D: Ah it was cool, it was our first real time working with a producer or anything, but it’s cool to have now been able to, since then, surround ourselves with people who can help us like creatively and with songwriting and stuff. Until then we don’t know much about songwriting with other people outside the 5 of us as a band. until we also started writing with people like Alex Gaskarth of All Time Low and most recently Mark Hoppus on our new record. Which is a ridiculous thing for us.

N: So talking about your new album "Living Proof", you recently had the artwork and trackless leaked, how do you go about dealing with things like that?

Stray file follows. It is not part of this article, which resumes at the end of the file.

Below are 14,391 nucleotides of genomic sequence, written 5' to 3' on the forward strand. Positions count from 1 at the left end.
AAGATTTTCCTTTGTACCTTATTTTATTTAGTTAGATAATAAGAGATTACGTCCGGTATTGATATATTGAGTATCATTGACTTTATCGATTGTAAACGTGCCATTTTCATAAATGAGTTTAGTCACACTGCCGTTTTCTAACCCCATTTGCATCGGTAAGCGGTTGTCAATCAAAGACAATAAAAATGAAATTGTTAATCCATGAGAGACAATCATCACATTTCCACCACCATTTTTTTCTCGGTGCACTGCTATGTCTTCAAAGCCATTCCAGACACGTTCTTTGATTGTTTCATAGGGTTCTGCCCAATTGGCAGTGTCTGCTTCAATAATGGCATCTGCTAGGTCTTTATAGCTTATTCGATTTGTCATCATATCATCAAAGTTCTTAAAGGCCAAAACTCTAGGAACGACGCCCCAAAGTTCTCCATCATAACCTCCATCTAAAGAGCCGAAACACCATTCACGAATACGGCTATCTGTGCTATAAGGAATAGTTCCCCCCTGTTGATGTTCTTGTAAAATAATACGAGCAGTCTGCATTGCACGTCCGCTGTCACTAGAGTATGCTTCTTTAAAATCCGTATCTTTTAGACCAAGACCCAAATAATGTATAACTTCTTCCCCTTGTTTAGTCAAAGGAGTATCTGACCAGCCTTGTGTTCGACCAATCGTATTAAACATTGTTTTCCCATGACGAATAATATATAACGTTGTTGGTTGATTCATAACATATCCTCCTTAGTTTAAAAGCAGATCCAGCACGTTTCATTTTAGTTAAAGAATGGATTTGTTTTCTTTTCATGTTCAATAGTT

D: We yell at each other in the group chat-

T: Yeah we’ll be like “FUCK YOU MAN! I SWEAR TO FUCKING GOD!” and here’s the thing, whoever reported that shit, fuck you. Seriously, to report a leak is honestly so rude. We know everyone’s desperate for clicks, everyone wants Ad Revenue, but it’s our livelihood too. To report a leak is really low fucking level journalism. It is scummy ass, low level journalism.

D: It did start a little bit of hype though y’know? That’s another thing we try to remember, like just because maybe 100 people have seen it, the fanbase is like, lets say 100,000 people, so they have no fuckin' idea. ‘Cause they check their Facebook once a day, and it’s not as big of a deal as we thought.

N: So you guys have had quite a bit of recognition with nominations from Alt Press awards, what’s it like to receive the recognition?